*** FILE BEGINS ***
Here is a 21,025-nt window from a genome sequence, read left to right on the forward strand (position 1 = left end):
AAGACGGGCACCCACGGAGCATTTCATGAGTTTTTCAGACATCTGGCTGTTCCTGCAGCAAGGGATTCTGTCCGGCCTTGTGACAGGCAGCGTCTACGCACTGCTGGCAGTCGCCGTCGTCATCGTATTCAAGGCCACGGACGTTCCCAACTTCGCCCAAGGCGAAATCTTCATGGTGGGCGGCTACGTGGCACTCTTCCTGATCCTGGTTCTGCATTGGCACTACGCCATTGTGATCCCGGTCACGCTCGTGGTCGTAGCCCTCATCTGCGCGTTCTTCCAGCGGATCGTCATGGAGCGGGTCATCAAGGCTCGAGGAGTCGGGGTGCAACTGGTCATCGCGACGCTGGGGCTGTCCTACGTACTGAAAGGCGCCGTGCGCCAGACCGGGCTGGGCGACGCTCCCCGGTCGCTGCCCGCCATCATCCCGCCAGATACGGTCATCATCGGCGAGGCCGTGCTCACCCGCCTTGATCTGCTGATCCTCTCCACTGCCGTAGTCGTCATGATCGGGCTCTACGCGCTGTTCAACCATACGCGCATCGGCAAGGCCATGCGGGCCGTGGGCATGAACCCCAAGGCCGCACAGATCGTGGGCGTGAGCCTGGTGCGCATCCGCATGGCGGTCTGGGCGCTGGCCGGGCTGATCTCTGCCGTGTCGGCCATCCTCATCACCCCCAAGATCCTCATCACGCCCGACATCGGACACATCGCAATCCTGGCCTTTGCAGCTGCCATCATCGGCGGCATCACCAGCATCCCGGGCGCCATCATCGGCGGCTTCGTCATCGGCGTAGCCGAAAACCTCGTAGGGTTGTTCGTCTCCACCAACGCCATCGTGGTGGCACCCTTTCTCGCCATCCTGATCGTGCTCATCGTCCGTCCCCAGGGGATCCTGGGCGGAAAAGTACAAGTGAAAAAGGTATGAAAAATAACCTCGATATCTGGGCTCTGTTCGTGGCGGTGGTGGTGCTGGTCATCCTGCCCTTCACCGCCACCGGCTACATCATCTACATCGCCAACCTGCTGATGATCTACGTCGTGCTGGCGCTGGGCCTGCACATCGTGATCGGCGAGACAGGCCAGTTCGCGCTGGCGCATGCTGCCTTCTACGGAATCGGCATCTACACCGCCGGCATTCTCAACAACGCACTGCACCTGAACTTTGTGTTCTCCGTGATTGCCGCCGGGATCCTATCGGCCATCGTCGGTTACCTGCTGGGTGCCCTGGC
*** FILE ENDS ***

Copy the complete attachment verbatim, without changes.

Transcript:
Here is a 21,025-nt window from a genome sequence, read left to right on the forward strand (position 1 = left end):
AAGACGGGCACCCACGGAGCATTTCATGAGTTTTTCAGACATCTGGCTGTTCCTGCAGCAAGGGATTCTGTCCGGCCTTGTGACAGGCAGCGTCTACGCACTGCTGGCAGTCGCCGTCGTCATCGTATTCAAGGCCACGGACGTTCCCAACTTCGCCCAAGGCGAAATCTTCATGGTGGGCGGCTACGTGGCACTCTTCCTGATCCTGGTTCTGCATTGGCACTACGCCATTGTGATCCCGGTCACGCTCGTGGTCGTAGCCCTCATCTGCGCGTTCTTCCAGCGGATCGTCATGGAGCGGGTCATCAAGGCTCGAGGAGTCGGGGTGCAACTGGTCATCGCGACGCTGGGGCTGTCCTACGTACTGAAAGGCGCCGTGCGCCAGACCGGGCTGGGCGACGCTCCCCGGTCGCTGCCCGCCATCATCCCGCCAGATACGGTCATCATCGGCGAGGCCGTGCTCACCCGCCTTGATCTGCTGATCCTCTCCACTGCCGTAGTCGTCATGATCGGGCTCTACGCGCTGTTCAACCATACGCGCATCGGCAAGGCCATGCGGGCCGTGGGCATGAACCCCAAGGCCGCACAGATCGTGGGCGTGAGCCTGGTGCGCATCCGCATGGCGGTCTGGGCGCTGGCCGGGCTGATCTCTGCCGTGTCGGCCATCCTCATCACCCCCAAGATCCTCATCACGCCCGACATCGGACACATCGCAATCCTGGCCTTTGCAGCTGCCATCATCGGCGGCATCACCAGCATCCCGGGCGCCATCATCGGCGGCTTCGTCATCGGCGTAGCCGAAAACCTCGTAGGGTTGTTCGTCTCCACCAACGCCATCGTGGTGGCACCCTTTCTCGCCATCCTGATCGTGCTCATCGTCCGTCCCCAGGGGATCCTGGGCGGAAAAGTACAAGTGAAAAAGGTATGAAAAATAACCTCGATATCTGGGCTCTGTTCGTGGCGGTGGTGGTGCTGGTCATCCTGCCCTTCACCGCCACCGGCTACATCATCTACATCGCCAACCTGCTGATGATCTACGTCGTGCTGGCGCTGGGCCTGCACATCGTGATCGGCGAGACAGGCCAGTTCGCGCTGGCGCATGCTGCCTTCTACGGAATCGGCATCTACACCGCCGGCATTCTCAACAACGCACTGCACCTGAACTTTGTGTTCTCCGTGATTGCCGCCGGGATCCTATCGGCCATCGTCGGTTACCTGCTGGGTGCCCTGGC